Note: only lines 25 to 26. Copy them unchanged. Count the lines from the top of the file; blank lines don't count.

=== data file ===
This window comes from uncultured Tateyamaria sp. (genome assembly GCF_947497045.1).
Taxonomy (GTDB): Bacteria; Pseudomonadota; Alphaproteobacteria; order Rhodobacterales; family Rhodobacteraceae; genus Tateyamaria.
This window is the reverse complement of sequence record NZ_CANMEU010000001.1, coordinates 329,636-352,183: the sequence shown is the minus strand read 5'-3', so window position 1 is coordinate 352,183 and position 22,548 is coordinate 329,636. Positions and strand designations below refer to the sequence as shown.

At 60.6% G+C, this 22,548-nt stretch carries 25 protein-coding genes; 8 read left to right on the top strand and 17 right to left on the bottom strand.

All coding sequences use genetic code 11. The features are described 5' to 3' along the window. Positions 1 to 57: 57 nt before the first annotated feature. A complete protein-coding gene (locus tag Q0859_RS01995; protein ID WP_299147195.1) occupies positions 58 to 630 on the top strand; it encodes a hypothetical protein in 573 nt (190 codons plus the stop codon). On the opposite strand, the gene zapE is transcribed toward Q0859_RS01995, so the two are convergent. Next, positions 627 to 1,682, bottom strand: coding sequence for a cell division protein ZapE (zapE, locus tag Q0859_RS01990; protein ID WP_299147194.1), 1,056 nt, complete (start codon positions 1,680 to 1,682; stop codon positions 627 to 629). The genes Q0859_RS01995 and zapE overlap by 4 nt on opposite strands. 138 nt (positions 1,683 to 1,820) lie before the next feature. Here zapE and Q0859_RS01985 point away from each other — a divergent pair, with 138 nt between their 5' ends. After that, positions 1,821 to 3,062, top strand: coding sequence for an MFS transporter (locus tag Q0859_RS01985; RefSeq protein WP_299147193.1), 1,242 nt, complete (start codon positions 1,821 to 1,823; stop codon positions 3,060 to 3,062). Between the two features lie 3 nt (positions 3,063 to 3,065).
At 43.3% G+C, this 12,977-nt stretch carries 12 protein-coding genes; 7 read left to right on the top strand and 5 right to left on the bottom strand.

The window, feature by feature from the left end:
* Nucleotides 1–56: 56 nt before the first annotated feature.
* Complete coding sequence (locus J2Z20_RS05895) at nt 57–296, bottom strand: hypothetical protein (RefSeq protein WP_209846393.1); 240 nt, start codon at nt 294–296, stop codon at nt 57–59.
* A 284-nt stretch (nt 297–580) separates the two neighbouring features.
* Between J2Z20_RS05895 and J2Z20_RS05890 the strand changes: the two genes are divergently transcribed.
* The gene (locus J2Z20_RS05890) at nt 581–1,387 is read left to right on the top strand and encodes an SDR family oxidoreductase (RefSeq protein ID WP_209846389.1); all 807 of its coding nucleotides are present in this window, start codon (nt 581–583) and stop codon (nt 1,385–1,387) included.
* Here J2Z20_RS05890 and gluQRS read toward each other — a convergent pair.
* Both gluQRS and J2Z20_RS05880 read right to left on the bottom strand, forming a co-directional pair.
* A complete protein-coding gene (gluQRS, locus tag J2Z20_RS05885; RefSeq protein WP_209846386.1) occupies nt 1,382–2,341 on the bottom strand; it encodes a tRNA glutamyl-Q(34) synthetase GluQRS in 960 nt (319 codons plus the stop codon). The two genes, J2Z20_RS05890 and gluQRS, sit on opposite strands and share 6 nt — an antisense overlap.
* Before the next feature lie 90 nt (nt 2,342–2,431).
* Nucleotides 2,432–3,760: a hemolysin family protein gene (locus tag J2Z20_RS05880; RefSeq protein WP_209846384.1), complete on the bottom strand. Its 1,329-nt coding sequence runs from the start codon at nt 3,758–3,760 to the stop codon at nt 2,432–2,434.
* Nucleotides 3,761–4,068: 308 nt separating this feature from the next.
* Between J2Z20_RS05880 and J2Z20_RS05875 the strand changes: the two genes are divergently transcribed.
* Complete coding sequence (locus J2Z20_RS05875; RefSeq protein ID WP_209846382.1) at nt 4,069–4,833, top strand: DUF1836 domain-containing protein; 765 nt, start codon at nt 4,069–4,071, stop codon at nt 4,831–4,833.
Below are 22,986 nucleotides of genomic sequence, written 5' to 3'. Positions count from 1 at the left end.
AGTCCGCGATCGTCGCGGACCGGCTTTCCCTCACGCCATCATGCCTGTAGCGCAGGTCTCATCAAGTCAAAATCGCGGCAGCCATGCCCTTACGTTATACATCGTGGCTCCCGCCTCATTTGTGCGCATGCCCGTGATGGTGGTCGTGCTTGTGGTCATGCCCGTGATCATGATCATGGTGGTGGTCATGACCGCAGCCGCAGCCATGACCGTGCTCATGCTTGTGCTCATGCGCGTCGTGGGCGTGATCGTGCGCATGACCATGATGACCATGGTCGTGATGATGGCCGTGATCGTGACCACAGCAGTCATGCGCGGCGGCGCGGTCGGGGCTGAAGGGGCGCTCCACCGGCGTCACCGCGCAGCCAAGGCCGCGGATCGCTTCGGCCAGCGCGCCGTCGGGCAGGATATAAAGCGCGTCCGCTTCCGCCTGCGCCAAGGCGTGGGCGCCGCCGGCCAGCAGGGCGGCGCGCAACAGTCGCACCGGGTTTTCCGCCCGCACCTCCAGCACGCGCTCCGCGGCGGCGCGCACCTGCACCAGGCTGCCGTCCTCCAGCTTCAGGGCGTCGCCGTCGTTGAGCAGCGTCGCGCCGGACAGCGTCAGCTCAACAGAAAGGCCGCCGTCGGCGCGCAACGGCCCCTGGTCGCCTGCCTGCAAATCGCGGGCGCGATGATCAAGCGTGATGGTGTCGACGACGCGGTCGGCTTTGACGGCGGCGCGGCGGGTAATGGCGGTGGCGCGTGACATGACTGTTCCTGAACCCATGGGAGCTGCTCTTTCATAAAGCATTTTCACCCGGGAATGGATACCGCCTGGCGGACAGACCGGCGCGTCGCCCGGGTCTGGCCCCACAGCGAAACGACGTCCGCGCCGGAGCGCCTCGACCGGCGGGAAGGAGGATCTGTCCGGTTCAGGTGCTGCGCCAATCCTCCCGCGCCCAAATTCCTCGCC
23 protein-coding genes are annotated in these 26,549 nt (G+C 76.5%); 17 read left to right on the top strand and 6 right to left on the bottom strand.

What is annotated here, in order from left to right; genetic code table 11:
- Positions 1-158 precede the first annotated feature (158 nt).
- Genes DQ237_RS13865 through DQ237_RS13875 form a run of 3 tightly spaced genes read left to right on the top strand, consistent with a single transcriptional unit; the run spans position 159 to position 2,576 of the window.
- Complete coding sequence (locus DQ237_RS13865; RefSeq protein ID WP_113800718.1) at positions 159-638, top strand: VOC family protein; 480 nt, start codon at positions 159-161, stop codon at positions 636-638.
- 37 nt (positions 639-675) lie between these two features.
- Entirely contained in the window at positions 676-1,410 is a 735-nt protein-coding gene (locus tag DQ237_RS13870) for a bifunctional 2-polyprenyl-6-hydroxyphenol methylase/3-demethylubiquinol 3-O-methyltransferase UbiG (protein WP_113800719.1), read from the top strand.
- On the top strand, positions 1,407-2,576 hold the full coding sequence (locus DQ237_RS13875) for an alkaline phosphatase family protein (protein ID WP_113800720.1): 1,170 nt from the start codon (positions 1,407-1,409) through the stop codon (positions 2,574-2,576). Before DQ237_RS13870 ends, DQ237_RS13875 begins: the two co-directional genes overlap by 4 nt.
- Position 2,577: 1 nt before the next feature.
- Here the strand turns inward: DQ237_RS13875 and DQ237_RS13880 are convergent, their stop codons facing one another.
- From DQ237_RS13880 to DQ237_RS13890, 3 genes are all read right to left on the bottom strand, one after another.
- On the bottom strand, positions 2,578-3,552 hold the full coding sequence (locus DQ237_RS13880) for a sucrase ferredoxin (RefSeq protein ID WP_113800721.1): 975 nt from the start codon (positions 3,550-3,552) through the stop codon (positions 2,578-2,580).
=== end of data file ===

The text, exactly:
- Positions 1-158 precede the first annotated feature (158 nt).
- Genes DQ237_RS13865 through DQ237_RS13875 form a run of 3 tightly spaced genes read left to right on the top strand, consistent with a single transcriptional unit; the run spans position 159 to position 2,576 of the window.